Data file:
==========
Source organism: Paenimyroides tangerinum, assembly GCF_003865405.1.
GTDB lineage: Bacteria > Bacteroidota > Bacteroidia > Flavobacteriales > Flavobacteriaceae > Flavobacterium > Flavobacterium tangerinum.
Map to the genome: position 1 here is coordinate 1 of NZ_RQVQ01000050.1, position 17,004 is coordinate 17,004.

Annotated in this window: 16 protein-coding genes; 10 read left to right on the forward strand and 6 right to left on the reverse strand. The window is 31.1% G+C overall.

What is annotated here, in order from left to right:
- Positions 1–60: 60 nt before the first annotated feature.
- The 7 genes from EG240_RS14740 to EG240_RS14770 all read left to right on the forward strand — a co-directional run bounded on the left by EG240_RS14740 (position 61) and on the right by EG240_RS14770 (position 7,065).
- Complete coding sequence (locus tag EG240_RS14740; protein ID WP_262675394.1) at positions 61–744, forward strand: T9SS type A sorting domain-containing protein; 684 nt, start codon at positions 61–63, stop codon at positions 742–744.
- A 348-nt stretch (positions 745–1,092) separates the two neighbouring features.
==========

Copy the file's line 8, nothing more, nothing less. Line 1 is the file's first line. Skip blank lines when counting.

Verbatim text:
- Complete coding sequence (locus tag EG240_RS14740; protein ID WP_262675394.1) at positions 61–744, forward strand: T9SS type A sorting domain-containing protein; 684 nt, start codon at positions 61–63, stop codon at positions 742–744.